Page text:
It used to be that designing hardware required schematics and designing software required code. Sure, a lot of people could jump back and forth, but it was clearly a different discipline. Today, a lot of substantial digital design occurs using a hardware description language (HDL) like Verilog or VHDL. These look like software, but as we’ve pointed out many times, it isn’t really the same. [Zipcpu] has a really clear blog post that explains how it is different and why.
[Zipcpu] notes something we’ve seen all too often on the web. Some neophytes will write sequential code using Verilog or VHDL as if it was a conventional programming language. Code like that may even simulate. However, the resulting hardware will — at best — be very inefficient and at worst will not even work.
We did mildly disagree with one statement in the post: “…no digital logic design can work without a clock.” However, [Zipcpu] goes on to elaborate and we agree with the elaboration. However, it is important to note that asynchronous and combinatorial logic don’t use a clock in the conventional sense of the word. Combinatorial logic — for example, a bunch of AND and OR gates — can only handle simple tasks and full-blown asynchronous design is tough and not likely to be something a new FPGA developer will encounter.
The reality is that nearly all significant digital design uses clocks is because it makes the design manageable. Essentially, the clock tells all parts of the circuit to start processing and sets a deadline for the various combinatorial parts to complete. Without the clock, you’d have to deal with the issue when, for example, an adder presents a result before the carry from another stage arrives to change that answer. With a clock, as long as the right answer is ready by the clock edge, you don’t care about exactly how long it takes.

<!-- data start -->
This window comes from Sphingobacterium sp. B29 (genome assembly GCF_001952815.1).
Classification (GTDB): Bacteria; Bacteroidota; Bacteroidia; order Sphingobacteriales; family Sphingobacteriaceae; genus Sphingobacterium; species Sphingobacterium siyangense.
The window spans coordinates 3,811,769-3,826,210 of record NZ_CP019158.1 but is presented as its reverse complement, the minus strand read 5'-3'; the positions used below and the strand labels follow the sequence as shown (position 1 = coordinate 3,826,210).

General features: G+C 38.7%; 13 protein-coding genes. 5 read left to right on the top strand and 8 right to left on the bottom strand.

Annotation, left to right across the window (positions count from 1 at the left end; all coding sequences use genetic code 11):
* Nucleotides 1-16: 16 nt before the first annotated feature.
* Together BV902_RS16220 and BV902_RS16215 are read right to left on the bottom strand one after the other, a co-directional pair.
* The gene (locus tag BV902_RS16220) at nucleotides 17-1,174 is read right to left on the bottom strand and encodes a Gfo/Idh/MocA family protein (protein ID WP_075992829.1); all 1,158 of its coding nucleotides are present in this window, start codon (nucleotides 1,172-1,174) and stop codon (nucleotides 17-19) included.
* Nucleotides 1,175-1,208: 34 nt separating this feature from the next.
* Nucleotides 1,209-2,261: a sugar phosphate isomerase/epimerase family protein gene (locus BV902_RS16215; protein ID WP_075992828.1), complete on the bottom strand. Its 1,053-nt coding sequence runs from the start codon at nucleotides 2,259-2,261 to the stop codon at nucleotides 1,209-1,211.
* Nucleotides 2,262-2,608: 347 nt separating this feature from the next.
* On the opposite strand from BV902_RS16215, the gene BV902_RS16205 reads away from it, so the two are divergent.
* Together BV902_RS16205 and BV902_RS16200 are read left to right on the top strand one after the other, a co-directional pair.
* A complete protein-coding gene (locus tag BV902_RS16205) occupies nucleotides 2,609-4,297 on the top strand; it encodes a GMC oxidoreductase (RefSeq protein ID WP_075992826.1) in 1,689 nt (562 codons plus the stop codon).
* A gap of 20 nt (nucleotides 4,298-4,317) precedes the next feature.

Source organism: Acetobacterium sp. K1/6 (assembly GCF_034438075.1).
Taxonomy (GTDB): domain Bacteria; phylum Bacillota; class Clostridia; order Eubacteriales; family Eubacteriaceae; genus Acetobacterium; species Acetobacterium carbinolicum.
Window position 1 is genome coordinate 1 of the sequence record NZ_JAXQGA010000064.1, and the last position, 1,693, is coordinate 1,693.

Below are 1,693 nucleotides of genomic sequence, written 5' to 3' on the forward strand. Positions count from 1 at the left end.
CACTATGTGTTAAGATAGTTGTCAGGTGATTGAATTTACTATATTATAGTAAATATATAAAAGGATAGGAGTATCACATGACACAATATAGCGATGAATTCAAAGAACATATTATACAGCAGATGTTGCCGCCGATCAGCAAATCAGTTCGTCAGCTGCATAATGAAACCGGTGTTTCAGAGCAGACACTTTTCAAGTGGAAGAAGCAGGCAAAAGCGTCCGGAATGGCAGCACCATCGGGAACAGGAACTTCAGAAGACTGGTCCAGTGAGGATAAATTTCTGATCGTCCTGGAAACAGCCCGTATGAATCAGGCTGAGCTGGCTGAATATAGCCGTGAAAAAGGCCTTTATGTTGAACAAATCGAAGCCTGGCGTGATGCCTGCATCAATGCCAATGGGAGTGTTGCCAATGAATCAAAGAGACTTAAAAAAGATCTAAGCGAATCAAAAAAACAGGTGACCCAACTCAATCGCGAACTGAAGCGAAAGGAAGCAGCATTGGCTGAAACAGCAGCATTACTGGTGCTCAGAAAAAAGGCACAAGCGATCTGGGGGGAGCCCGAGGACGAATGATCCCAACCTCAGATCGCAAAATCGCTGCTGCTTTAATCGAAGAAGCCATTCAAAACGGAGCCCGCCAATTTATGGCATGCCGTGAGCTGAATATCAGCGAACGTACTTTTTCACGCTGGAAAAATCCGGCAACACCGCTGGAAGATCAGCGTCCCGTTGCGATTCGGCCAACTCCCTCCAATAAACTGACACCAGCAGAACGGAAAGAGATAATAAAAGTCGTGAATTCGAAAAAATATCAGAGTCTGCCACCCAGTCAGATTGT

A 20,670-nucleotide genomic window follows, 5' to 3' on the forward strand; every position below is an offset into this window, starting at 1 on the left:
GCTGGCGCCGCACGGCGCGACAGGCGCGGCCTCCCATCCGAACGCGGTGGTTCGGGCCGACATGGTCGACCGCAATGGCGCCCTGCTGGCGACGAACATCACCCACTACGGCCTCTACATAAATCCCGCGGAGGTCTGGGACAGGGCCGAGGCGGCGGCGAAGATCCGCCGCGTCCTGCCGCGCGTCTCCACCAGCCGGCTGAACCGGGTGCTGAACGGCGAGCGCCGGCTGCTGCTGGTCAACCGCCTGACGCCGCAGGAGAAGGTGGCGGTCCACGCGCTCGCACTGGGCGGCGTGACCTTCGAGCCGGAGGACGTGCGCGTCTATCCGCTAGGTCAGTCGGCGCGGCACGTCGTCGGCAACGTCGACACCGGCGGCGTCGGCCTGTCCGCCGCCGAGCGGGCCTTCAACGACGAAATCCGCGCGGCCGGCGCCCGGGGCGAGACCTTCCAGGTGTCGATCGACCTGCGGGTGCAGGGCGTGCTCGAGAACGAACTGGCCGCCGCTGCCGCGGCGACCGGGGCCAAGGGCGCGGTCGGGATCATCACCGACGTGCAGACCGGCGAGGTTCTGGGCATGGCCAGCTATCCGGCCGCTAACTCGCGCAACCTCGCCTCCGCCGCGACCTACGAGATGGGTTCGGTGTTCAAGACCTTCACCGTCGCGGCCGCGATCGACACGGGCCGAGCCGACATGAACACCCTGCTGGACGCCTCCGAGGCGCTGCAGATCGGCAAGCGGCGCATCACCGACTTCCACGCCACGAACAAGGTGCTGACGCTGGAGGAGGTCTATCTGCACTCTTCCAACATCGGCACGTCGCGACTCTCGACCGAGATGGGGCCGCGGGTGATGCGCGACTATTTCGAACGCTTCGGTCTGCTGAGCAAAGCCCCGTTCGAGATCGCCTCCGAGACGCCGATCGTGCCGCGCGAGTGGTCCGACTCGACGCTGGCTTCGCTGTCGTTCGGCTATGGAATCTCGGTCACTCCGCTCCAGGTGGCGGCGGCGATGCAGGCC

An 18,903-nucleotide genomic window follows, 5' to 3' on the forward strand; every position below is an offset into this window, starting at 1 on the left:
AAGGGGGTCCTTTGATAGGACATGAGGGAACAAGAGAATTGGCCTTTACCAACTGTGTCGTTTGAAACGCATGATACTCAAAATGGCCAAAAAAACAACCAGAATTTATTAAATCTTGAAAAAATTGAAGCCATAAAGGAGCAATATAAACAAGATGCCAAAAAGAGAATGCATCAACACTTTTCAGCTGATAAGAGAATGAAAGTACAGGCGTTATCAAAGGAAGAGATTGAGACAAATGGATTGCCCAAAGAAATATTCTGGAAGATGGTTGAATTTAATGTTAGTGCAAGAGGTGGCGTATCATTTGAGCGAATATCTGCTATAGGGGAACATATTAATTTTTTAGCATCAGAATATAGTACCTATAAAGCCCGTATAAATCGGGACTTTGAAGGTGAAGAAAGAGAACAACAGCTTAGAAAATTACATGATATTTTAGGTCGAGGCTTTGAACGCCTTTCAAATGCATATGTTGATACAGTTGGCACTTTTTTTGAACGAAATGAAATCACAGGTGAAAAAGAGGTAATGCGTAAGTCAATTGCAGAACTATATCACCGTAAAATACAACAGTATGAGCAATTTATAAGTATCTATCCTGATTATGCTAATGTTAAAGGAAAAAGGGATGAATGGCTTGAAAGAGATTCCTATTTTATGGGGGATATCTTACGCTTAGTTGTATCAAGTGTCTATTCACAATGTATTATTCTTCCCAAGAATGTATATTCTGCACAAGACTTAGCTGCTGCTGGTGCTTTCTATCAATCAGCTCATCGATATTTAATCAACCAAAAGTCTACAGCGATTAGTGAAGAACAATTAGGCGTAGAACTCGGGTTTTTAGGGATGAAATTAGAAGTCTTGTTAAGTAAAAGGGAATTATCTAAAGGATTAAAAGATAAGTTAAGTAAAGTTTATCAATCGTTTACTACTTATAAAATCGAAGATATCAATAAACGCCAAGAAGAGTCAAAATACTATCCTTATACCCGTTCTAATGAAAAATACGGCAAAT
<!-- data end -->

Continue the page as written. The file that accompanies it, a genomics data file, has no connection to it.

This is especially important because Verilog and VHDL don’t execute line-by-line as a software developer would expect. Instead, HDL constructs become circuits and all the circuits operate at one time. This parallelism can be difficult to manage, but it is what makes FPGAs ideal for high-speed computations and fast response times.
The section of the post about how much logic to put between clocks is what you usually call “making timing.” The FPGA tools have a scary amount of data about how much time it takes for a signal to travel from one part of the FPGA to another. If the tool detects that the transit time between two clocked elements exceeds the clock period, it will flag that as an error. You can increase the clock speed or shorten the path either physically or logically.
Overall, this is an excellent introduction to a tough subject and has a lot of real-world advice in it. If you want to read our take on it, we did a multipart Verilog tutorial using the inexpensive Lattice iCEstick board. There’s also a practical example using the same board. The tutorial even had some videos, the first of which appears below.